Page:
St Catherine's school diary with a section hunt the good stuff
22 February 2018

Hunt the good stuff

​​​Why we Hunt the Good Stuff, and you should too…​

You may have noticed that this year the School diary has a section at the end of each week that says ‘Hunt the Good Stuff’. At St Catherine’s we have been hunting the good stuff, or practising gratitude, for seven years. This is because practising gratitude every day, either through a journal or conversation, can have very powerful impacts on your health and wellbeing. Just spending five minutes at the end of each day with your family and talking about the three best parts of the day, or what you are most grateful for, can improve your physical and psychological health.

Studies have shown that gratitude journaling can make you happier and healthier. Robert A Emmons, PhD from the University of California at Davis studied the impact of gratitude journaling. The participants were divided into three groups – the first group described five things they were grateful for, the second group wrote five things that displeased them, and the control group wrote five events that affected them. In ten weeks, participants from the gratitude group were 25% happier than the second group, had fewer health complaints and exercised for an average of 1.5 hours more a week.

Without even trying, we are naturally in the second group. When asked how our day was, we are more likely to detail the things that went wrong (“I couldn’t get a park, the line at the coffee shop was really long, my boss cancelled the early meeting I had to go in for…”) rather than the events of no significance, or the events for which we are grateful. There is an interesting reason for this, especially in girls’ schools – we don’t want to brag.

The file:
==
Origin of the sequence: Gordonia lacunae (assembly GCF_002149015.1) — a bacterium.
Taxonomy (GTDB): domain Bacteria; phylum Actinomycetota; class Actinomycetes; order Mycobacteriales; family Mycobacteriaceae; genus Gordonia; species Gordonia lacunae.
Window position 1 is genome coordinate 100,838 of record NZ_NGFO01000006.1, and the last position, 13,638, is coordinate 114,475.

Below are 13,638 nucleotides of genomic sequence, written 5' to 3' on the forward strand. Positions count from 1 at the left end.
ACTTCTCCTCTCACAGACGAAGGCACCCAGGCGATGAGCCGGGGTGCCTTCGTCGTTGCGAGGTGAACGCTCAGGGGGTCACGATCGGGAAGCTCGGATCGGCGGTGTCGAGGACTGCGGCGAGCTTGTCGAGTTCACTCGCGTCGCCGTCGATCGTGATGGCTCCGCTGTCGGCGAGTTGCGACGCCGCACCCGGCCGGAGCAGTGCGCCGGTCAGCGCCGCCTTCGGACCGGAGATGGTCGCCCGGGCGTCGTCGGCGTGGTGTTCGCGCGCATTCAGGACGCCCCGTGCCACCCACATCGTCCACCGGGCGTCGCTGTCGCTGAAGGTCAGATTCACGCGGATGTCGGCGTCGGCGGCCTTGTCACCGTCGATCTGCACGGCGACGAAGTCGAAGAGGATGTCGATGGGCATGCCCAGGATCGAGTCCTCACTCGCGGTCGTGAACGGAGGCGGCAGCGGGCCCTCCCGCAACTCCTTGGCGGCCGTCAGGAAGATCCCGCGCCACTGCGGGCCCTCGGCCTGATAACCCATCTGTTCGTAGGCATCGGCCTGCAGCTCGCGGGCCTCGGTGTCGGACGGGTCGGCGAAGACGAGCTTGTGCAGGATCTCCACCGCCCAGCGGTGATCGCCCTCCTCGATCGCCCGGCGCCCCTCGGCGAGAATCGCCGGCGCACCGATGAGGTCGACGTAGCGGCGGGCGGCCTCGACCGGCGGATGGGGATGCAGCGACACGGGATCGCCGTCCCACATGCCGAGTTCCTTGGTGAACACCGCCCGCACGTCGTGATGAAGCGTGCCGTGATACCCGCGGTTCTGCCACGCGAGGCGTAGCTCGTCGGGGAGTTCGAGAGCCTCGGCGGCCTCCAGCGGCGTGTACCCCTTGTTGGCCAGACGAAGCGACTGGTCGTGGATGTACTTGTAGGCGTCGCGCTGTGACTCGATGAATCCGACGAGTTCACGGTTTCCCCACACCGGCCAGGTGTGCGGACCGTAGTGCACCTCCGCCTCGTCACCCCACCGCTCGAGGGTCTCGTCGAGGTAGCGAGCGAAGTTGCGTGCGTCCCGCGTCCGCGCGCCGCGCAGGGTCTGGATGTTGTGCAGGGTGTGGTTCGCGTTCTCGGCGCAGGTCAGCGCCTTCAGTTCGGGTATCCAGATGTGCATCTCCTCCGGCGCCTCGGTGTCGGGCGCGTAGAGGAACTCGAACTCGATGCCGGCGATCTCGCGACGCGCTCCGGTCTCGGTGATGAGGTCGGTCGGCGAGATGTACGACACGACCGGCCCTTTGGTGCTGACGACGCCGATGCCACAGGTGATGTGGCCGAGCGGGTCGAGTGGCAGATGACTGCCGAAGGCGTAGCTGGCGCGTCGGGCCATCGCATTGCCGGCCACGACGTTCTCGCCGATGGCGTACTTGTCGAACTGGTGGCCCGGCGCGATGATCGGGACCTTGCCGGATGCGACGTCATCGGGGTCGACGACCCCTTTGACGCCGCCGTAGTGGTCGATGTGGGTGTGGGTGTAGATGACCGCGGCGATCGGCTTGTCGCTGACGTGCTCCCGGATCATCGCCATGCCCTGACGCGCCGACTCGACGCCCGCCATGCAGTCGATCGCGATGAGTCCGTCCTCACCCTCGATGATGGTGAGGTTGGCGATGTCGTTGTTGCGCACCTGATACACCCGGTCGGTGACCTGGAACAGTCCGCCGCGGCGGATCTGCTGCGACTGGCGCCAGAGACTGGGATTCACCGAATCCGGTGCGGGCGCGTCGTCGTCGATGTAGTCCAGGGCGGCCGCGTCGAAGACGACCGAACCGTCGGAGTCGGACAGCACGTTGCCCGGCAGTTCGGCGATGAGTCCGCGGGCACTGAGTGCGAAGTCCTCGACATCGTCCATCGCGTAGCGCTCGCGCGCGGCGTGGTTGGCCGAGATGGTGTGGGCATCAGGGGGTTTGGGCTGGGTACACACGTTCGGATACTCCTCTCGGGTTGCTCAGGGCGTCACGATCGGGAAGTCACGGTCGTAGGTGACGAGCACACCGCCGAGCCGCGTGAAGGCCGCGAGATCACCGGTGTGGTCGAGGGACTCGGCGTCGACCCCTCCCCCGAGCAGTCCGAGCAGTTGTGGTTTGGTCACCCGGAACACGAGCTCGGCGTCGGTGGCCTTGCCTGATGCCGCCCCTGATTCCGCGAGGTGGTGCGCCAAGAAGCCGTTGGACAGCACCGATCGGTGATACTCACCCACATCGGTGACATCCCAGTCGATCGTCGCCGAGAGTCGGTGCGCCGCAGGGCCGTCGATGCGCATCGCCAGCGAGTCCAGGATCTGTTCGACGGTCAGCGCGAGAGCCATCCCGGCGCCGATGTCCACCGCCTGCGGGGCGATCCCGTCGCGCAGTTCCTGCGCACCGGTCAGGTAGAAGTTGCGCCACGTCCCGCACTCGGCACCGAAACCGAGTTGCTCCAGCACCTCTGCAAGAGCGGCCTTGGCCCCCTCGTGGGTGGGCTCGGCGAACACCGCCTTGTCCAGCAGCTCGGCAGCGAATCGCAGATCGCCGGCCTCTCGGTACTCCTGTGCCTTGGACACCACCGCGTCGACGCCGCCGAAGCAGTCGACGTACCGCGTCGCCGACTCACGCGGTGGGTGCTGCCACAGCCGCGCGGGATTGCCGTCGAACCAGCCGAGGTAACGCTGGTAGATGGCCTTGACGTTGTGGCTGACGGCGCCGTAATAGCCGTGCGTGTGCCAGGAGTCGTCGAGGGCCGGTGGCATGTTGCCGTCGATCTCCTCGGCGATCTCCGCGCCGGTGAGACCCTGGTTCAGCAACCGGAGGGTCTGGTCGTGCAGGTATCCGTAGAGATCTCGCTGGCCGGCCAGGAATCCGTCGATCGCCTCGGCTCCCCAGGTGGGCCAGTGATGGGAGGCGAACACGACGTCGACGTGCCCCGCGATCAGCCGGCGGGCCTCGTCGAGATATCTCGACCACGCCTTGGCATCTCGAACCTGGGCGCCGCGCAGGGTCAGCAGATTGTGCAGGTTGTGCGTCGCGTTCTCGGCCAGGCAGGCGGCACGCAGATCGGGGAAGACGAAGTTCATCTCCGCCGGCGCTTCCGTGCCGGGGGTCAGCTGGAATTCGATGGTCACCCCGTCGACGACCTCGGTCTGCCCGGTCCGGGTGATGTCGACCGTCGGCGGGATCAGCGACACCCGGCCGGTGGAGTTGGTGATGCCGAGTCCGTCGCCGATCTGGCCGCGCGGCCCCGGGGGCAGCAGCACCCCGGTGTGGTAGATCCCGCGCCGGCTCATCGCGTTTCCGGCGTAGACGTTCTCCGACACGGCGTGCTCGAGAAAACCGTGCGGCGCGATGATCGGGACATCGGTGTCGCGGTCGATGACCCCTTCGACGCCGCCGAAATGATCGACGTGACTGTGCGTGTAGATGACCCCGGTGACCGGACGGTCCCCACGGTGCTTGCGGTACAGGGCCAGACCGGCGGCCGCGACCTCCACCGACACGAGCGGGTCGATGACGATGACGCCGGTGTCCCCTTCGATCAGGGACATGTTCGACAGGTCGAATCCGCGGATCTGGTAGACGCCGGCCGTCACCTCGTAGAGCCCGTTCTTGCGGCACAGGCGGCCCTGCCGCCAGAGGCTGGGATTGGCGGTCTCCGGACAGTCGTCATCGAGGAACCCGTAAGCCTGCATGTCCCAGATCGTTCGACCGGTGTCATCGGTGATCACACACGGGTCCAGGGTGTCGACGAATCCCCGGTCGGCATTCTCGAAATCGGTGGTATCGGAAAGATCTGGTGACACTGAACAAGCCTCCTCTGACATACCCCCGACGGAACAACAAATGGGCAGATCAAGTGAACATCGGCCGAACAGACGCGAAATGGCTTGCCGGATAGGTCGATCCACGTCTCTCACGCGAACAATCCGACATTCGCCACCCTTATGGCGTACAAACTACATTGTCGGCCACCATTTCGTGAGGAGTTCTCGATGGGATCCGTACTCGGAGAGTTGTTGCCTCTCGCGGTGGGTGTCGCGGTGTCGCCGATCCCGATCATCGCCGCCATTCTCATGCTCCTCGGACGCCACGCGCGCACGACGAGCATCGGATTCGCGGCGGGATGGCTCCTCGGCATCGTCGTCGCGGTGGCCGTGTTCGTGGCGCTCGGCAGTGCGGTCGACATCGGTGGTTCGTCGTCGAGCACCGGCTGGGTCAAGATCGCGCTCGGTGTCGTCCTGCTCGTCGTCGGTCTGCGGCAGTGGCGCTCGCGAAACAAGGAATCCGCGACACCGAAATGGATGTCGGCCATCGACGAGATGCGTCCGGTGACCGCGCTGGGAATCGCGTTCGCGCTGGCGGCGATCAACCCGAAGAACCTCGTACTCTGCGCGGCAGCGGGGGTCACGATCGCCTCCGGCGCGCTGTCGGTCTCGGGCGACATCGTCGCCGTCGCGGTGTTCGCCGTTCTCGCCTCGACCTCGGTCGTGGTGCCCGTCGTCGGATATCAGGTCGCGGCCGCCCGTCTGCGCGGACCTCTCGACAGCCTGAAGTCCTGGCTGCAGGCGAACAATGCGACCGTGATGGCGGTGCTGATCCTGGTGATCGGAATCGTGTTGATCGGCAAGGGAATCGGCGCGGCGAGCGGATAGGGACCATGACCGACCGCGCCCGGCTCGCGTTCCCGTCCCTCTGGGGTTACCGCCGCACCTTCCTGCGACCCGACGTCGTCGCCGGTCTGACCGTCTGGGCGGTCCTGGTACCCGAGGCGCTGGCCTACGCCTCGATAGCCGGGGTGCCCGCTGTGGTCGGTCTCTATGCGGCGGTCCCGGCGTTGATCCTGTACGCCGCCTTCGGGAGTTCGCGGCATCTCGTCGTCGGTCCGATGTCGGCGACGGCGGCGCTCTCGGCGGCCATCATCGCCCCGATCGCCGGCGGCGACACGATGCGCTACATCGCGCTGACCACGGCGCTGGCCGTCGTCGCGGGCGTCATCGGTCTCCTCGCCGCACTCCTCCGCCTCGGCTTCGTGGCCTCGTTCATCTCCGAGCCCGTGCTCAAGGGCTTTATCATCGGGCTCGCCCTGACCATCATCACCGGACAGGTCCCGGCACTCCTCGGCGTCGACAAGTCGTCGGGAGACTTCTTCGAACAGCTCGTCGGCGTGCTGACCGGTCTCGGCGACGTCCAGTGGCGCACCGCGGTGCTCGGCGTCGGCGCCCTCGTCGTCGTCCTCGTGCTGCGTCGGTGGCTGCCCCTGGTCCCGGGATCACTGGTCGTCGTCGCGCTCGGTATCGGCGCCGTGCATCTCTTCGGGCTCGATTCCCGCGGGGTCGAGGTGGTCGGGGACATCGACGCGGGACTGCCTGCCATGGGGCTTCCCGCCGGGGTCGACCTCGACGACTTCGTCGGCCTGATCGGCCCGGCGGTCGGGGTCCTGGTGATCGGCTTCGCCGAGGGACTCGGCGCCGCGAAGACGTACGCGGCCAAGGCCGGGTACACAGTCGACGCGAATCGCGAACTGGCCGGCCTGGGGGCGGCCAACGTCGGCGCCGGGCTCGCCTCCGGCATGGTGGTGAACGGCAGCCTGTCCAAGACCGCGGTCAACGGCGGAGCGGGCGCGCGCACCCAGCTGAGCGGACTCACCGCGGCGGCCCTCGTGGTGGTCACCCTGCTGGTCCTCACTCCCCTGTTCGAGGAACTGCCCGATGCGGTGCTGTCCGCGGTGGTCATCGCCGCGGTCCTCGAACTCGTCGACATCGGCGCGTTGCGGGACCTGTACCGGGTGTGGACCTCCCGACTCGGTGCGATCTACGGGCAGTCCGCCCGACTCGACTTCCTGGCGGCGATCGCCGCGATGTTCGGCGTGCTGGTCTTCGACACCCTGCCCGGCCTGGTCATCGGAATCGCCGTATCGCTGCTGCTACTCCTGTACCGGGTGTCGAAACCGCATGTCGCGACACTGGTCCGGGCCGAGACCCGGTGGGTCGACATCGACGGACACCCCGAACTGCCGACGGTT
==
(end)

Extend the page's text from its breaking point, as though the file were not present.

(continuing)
We would find it odd if we asked someone how their day was and they responded with “I did an awesome job in my presentation, I had a great outfit on and I beat my best step count by 2000 steps!” But there is a difference between gratitude and bragging. Gratitude generally refers to other people, factors, or a person’s own effort that led to a good thing happening. We don’t just do well in a presentation without trying at it. It would be bragging to say we did brilliantly in a presentation. It would be gratitude to say that we did well in a presentation because we practised a lot and we had help rehearsing it. It is important to remind children that gratitude is not being ‘full of yourself’ but thankful for the people around them, happy coincidences, and the effort they have put into their tasks.

Gratitude isn’t just for school students either. Try to practise gratitude by asking questions on the way home from school, around the dinner table, or before bed. Start the conversation by asking:

  • What were three good things that happened to you today?
  • Why were they good?
  • Who helped you with them?
  • How could you have this happen again?

Try it for three weeks and your family may be happier, healthier, and closer.

Director of Positive Psychology Daisy Turnbull Brown 

Mrs Daisy Turnbull Brown
Director of Positive Psychology
B Arts B ComGrad Dip EdMA (Theology)

Follow our dedicated Positive Psychology Twitter account: @StCathsPosPsy​